The IMF demands to participate in the Greek programme
General Director of the International Monetary Fund (IMF) Christine Lagarde returned to Washington yesterday to take part in today’s crucial meeting of the IMF Board of Directors, and will attempt to convince the Fund’s members to agree on the body’s participation in the new Greek Programme. The IMF Chief will have the support of Poul Thomsen, the head of the group’s European branch and Mrs. Delia Velkoulescu who is the Fund’s representative in theTroika dealing with the Greek programme. The programme will last for 12 months and the IMF will not participate financially unless the Europeans agree on the debt relief measures required by the Fund.
In particular, the IMF calls for:
Interest rate cuts
Merger of loans, and
the extension of repayment for 20 years.
These measures, which have been repeatedly debated, have not been accepted by Europeans, who continue to believe that Greek debt is viable. “It is not viable,” said a source in Washington who knows the IMF’s talks with Europeans “and everyone has to accept it” because otherwise Greece will still not be a normal state.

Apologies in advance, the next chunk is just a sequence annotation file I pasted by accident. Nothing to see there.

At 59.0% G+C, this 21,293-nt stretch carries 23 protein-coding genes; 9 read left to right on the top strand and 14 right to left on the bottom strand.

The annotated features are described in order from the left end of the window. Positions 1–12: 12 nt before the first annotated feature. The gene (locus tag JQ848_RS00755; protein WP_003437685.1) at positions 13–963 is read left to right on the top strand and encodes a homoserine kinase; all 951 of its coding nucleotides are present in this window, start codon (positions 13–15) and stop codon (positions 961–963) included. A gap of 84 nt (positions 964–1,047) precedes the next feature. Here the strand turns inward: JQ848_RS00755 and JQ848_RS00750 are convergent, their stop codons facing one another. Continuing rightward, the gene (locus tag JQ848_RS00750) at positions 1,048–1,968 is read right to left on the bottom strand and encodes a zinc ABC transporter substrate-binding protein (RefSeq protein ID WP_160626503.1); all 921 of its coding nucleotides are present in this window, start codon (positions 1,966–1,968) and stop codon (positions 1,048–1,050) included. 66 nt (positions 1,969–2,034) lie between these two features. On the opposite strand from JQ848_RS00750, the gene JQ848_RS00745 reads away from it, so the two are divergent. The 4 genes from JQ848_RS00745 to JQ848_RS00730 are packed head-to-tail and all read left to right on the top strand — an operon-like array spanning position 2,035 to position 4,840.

Following the revelations by Bloomberg and Reuters news agencies, the source went on to clarify the situation as it currently stood only hours before the meeting of the Board of Directors. The meeting is expected to go smoothly, as the IMF will not exposed, since the amount (€ 1.6 billion) will be approved but not be disbursed, as is the case with all normal programs. The source said that the method devised allows the Fund to venture into these unchartered waters with some security. The issue of the ceiling was trivial the source said, as Athens accepted that public debt could not expand while talks for a debt restructuring were ongoing. “Helping postpone the debt restructuring is a curtain,” the source said. However, he argued that the IMF and the Europeans have committed themselves to a solution by next August. The Greek government has pledged for reforms, including the obligation to address the sustainability of the debt. The source noted that Greece could not make raises, hire employees or increase pensions, as this would raise the debt.
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